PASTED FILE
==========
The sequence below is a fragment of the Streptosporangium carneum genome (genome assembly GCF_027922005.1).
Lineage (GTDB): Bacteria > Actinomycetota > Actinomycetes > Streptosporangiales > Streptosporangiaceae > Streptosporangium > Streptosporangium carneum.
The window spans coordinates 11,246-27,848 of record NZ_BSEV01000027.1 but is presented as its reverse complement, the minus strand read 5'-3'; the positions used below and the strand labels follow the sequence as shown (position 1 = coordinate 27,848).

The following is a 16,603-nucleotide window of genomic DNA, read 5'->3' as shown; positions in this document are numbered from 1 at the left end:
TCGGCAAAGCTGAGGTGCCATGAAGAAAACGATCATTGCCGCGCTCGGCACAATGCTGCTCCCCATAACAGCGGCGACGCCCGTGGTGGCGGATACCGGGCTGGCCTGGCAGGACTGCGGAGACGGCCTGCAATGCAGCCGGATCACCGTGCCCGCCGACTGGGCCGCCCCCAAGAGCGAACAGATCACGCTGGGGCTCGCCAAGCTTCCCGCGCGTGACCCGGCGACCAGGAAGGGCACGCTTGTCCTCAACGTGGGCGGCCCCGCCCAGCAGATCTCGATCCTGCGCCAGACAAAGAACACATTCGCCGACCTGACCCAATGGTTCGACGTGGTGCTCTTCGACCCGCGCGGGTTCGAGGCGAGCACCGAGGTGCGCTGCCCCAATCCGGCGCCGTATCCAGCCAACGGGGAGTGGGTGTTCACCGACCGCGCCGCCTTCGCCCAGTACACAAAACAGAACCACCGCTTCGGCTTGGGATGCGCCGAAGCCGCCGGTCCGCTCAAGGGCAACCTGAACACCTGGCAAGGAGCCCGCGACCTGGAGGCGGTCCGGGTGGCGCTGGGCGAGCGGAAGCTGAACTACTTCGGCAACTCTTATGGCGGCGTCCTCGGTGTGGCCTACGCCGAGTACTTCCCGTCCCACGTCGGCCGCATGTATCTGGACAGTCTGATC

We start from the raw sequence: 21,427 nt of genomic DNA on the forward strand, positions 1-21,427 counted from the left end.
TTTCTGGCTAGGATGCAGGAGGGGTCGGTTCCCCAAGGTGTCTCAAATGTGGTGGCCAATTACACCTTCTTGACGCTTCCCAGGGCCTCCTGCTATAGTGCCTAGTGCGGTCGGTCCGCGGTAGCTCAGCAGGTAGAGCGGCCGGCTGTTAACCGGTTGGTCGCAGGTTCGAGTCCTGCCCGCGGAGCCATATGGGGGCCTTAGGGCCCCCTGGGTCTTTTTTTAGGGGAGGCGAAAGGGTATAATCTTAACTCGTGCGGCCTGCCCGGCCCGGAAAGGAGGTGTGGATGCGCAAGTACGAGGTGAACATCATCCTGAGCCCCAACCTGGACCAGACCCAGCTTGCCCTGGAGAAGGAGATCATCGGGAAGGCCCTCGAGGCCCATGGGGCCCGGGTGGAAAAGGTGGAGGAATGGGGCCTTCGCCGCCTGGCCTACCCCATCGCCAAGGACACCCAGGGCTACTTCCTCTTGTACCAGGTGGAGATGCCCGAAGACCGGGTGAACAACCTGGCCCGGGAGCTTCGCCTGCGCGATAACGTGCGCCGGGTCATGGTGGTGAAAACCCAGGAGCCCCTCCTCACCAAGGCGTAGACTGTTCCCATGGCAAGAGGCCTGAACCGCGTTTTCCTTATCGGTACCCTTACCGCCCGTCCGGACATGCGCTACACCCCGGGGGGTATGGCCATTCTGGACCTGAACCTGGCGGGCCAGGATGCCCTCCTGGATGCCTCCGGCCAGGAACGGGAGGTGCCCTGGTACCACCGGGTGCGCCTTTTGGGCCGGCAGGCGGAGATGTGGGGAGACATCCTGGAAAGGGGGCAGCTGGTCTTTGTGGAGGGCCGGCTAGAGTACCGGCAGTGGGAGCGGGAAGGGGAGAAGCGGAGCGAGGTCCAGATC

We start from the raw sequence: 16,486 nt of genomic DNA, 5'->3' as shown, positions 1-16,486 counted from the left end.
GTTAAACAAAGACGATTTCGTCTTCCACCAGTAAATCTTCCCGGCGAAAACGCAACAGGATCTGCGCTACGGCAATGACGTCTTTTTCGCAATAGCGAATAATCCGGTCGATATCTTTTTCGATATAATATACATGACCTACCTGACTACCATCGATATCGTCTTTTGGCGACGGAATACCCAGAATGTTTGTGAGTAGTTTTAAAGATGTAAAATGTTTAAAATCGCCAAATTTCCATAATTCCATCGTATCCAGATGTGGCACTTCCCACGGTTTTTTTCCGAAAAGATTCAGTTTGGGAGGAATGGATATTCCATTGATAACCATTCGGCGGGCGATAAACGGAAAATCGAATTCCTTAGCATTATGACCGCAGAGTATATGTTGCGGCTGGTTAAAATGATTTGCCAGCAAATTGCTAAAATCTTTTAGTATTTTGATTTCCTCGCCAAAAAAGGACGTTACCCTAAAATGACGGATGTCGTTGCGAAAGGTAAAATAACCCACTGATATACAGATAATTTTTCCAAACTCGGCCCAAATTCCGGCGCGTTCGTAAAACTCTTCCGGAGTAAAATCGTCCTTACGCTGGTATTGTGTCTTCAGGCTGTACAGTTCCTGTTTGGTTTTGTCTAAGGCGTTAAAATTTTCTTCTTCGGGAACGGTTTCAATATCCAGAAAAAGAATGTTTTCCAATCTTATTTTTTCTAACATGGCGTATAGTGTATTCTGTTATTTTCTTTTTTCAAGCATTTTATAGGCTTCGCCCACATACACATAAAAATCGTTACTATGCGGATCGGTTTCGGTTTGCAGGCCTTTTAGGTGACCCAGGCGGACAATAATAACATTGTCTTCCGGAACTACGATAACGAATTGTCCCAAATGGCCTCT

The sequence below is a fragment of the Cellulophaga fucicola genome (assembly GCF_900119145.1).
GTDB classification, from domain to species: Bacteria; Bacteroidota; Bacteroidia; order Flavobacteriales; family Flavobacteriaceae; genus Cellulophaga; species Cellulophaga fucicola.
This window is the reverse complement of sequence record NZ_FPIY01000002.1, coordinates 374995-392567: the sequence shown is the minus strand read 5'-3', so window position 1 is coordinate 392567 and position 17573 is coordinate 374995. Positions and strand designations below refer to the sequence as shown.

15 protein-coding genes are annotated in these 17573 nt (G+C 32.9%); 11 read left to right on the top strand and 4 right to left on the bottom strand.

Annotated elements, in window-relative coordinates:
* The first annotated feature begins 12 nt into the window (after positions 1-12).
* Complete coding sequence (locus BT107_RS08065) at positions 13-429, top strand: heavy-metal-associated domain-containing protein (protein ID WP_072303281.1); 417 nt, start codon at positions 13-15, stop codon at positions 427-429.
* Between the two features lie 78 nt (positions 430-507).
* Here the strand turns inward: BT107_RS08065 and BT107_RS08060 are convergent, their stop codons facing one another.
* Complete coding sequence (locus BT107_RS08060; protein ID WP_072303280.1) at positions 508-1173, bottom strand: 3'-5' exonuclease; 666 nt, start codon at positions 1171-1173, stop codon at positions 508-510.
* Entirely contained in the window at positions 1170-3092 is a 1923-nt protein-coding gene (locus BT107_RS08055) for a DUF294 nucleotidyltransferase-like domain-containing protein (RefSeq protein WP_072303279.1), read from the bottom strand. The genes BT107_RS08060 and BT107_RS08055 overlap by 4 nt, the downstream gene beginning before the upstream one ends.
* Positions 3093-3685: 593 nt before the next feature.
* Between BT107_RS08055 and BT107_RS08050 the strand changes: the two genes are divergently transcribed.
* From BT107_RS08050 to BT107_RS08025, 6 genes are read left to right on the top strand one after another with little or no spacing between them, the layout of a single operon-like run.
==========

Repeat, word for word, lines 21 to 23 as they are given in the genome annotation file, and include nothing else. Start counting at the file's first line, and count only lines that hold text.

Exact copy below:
* Positions 3093-3685: 593 nt before the next feature.
* Between BT107_RS08055 and BT107_RS08050 the strand changes: the two genes are divergently transcribed.
* From BT107_RS08050 to BT107_RS08025, 6 genes are read left to right on the top strand one after another with little or no spacing between them, the layout of a single operon-like run.